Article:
What are best practices for benchmarking Envoy?
There is no single QPS, latency or throughput overhead that can characterize a network proxy such as Envoy. Instead, any measurements need to be contextually aware, ensuring an apples-to-apples comparison with other systems by configuring and load testing Envoy appropriately. As a result, we can’t provide a canonical benchmark configuration, but instead offer the following guidance:
A release Envoy binary should be used. If building, please ensure that
-c optis used on the Bazel command line. When consuming Envoy point releases, make sure you are using the latest point release; given the pace of Envoy development it’s not reasonable to pick older versions when making a statement about Envoy performance. Similarly, if working on a main build, please perform due diligence and ensure no regressions or performance improvements have landed proximal to your benchmark work and that your are close to HEAD.
--concurrencyEnvoy CLI flag should be unset (providing one worker thread per logical core on your machine) or set to match the number of cores/threads made available to other network proxies in your comparison.
Disable circuit breaking. A common issue during benchmarking is that Envoy’s default circuit breaker limits are low, leading to connection and request queuing.
Disable dynamic_stats. If you are measuring the overhead vs. a direct connection, you might want to consider disabling all stats via reject_all.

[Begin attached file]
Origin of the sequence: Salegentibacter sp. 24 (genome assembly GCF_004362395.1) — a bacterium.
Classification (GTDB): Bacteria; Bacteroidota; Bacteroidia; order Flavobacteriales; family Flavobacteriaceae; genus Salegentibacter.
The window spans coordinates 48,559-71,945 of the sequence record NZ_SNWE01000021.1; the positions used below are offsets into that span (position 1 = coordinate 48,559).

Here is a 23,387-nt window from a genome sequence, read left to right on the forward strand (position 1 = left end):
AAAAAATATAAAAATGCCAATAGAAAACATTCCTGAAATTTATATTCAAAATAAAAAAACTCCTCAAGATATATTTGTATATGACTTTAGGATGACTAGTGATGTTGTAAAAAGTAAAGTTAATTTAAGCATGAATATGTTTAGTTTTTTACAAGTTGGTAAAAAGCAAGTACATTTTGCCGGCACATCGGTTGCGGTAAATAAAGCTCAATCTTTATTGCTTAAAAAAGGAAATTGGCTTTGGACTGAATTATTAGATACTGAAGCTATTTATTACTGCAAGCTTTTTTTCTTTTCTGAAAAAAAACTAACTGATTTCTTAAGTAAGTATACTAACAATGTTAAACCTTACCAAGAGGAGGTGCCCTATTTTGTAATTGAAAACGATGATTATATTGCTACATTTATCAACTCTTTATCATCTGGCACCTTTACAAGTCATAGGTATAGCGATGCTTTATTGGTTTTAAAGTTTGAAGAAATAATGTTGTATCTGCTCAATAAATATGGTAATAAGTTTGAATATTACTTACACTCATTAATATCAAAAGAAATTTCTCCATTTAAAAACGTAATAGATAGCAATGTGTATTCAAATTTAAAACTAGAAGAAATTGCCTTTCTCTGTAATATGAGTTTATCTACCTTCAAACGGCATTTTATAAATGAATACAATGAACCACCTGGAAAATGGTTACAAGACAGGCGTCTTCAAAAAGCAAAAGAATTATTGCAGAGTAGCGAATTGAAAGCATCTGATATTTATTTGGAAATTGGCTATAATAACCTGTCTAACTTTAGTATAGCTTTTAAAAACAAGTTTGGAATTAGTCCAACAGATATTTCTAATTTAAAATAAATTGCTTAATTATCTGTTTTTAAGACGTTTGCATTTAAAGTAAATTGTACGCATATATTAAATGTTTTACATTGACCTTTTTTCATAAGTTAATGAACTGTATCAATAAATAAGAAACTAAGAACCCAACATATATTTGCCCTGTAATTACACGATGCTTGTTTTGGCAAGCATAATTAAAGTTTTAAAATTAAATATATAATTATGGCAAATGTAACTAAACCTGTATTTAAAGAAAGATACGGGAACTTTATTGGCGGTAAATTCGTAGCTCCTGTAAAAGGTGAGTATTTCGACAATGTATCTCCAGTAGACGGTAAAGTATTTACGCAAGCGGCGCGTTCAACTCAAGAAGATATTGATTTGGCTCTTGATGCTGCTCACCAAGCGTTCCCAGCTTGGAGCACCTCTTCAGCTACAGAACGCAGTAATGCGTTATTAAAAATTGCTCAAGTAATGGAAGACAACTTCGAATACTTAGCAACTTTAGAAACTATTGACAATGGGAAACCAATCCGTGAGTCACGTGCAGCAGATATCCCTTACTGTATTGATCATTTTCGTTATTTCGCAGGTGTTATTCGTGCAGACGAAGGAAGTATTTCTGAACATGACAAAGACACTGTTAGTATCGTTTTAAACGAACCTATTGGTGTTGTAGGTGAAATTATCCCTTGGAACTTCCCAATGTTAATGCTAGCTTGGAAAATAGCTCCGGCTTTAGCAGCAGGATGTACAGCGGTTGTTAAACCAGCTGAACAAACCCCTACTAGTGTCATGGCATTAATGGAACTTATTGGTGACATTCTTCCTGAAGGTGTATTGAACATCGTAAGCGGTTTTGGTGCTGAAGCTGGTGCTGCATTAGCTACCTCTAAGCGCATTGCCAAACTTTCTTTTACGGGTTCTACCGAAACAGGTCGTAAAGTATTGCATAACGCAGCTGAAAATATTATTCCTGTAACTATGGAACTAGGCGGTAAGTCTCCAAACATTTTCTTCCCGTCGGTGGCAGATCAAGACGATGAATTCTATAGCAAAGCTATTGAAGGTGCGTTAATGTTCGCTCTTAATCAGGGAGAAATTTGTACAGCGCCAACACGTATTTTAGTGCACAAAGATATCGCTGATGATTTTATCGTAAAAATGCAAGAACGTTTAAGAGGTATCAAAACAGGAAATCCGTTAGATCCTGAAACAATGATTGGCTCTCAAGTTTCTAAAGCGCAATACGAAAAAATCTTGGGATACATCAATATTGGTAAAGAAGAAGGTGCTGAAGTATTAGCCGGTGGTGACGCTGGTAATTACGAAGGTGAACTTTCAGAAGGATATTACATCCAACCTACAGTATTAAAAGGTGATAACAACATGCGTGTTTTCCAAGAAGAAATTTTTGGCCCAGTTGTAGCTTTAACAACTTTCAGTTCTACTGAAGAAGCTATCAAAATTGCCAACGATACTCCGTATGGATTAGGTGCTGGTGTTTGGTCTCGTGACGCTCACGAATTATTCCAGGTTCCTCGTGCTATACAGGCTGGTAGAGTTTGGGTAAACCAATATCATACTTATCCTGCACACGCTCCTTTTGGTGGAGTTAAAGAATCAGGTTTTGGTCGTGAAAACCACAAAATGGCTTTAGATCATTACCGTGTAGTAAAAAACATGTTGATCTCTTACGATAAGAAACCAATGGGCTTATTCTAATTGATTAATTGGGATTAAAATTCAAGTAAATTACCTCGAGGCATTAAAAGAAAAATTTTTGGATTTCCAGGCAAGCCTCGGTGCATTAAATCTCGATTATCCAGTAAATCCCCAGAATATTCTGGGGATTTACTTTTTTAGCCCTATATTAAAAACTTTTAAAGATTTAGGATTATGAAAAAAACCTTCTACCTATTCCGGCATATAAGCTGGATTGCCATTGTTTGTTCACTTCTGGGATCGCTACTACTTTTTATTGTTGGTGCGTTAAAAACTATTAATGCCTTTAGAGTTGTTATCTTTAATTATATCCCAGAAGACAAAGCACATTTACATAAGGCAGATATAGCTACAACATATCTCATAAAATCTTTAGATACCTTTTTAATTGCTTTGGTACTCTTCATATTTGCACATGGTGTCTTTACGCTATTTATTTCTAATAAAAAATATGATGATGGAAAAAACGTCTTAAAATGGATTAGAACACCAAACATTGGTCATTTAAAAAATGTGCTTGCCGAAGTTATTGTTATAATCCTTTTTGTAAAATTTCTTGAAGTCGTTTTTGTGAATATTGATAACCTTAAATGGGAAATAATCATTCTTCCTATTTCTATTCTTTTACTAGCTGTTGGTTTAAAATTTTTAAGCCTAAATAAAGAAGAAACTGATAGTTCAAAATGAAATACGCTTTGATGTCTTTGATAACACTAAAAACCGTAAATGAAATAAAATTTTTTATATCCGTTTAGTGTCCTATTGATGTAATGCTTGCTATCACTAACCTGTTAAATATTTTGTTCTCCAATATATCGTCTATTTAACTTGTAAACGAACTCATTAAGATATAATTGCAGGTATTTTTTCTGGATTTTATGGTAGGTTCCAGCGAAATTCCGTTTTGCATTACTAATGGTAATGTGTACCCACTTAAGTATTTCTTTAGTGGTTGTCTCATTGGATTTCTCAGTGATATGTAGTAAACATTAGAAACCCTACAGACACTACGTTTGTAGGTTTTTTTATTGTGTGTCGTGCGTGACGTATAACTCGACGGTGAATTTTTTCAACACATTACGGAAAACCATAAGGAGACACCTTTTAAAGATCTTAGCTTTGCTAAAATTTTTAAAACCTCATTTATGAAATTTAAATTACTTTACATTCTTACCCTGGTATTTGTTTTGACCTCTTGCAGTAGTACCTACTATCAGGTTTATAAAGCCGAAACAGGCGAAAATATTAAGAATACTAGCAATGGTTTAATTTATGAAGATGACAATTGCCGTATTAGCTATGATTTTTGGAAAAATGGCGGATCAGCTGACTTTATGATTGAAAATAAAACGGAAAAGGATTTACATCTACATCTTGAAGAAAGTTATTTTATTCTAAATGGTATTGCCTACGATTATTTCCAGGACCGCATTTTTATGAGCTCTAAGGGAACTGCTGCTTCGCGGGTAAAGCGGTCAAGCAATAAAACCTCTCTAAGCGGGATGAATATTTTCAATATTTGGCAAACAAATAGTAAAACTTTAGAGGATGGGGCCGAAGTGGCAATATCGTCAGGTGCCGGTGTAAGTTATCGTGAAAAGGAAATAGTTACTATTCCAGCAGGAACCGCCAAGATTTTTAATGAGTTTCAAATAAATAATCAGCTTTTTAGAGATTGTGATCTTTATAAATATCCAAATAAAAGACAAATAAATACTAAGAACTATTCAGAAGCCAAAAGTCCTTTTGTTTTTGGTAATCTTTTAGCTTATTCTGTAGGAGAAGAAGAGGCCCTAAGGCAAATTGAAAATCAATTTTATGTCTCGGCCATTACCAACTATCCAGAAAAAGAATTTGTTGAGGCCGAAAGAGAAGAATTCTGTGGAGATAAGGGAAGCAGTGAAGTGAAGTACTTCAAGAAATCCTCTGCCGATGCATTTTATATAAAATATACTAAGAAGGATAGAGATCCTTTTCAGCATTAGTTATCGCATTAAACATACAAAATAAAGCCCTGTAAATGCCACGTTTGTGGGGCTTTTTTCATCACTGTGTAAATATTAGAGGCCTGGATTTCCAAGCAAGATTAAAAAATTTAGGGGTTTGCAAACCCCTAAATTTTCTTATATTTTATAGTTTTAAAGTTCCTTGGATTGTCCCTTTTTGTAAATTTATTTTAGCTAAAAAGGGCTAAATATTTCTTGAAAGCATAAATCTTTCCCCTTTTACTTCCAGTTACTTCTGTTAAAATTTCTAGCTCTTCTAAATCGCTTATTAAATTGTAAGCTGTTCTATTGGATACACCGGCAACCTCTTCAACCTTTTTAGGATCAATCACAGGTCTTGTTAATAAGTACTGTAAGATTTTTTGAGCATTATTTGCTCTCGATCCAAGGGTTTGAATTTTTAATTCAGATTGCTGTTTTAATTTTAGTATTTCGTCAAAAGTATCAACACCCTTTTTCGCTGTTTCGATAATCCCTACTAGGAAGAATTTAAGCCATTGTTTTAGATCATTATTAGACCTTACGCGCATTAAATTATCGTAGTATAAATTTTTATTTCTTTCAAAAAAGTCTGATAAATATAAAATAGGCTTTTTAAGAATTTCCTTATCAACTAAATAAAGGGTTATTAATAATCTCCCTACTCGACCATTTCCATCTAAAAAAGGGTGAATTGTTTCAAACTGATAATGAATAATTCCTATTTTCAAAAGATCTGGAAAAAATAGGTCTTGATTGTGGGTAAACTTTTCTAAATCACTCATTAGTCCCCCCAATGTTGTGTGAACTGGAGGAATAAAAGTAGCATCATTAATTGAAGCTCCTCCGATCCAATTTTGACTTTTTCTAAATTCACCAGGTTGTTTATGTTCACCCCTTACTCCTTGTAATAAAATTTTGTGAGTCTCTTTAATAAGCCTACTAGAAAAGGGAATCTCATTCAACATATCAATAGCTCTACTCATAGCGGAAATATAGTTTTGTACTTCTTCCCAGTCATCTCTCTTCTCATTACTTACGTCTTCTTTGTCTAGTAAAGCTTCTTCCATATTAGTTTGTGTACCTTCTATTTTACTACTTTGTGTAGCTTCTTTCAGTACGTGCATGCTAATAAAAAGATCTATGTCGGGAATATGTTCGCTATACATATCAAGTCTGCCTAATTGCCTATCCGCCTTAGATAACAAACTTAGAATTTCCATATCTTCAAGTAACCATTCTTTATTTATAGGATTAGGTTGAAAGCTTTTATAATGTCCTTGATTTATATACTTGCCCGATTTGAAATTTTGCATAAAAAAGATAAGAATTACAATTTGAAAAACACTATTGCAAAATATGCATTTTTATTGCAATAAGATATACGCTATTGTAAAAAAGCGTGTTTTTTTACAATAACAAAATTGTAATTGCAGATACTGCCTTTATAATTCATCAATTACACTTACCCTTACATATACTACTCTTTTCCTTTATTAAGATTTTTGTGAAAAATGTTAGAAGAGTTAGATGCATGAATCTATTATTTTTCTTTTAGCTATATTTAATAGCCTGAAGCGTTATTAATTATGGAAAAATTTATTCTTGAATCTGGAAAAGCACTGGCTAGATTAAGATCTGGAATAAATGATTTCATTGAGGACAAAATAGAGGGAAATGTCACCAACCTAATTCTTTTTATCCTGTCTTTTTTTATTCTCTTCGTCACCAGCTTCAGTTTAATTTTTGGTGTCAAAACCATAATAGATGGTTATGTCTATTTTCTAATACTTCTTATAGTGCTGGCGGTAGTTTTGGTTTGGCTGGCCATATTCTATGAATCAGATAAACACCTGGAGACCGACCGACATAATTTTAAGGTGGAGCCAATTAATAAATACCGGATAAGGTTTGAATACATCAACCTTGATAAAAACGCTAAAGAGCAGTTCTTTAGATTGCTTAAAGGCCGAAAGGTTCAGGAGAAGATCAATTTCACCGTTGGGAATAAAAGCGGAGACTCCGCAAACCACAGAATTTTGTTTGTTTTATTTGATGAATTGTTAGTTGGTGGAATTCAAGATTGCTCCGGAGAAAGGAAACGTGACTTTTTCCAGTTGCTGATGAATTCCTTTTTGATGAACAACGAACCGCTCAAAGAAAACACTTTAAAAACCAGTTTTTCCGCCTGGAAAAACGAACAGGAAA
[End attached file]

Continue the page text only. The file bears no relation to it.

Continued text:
Ensure that the networking and HTTP filter chains are reflective of comparable features in the systems that Envoy is being compared with.
Ensure that TLS settings (if any) are realistic and that consistent cyphers are used in any comparison. Session reuse may have a significant impact on results and should be tracked via listener SSL stats.
Ensure that HTTP/2 settings, in particular those that affect flow control and stream concurrency, are consistent in any comparison. Ideally taking into account BDP and network link latencies when optimizing any HTTP/2 settings.
Verify in the listener and cluster stats that the number of streams, connections and errors matches what is expected in any given experiment.
Make sure you are aware of how connections created by your load generator are distributed across Envoy worker threads. This is especially important for benchmarks that use low connection counts and perfect keep-alive. You should be aware that Envoy will allocate all streams for a given connection to a single worker thread. This means, for example, that if you have 72 logical cores and worker threads, but only a single HTTP/2 connection from your load generator, then only 1 worker thread will be active.
Make sure request-release timing expectations line up with what is intended. Some load generators produce naturally jittery and/or batchy timings. This might end up being an unintended dominant factor in certain tests.
The specifics of how your load generator reuses connections is an important factor (e.g. MRU, random, LRU, etc.) as this impacts work distribution.
If you’re trying to measure small (say < 1ms) latencies, make sure the measurement tool and environment have the required sensitivity and the noise floor is sufficiently low.
Be critical of your bootstrap or xDS configuration. Ideally every line has a motivation and is necessary for the benchmark under consideration.
Consider using Nighthawk as your load generator and measurement tool. We are committed to building out benchmarking and latency measurement best practices in this tool.
perfprofiles of Envoy during the benchmark run, e.g. with flame graphs. Verify that Envoy is spending its time doing the expected essential work under test, rather than some unrelated or tangential work.
Familiarize yourself with latency measurement best practices. In particular, never measure latency at max load, this is not generally meaningful or reflecting of real system performance; aim to measure below the knee of the QPS-latency curve. Prefer open vs. closed loop load generators.
Avoid benchmarking crimes.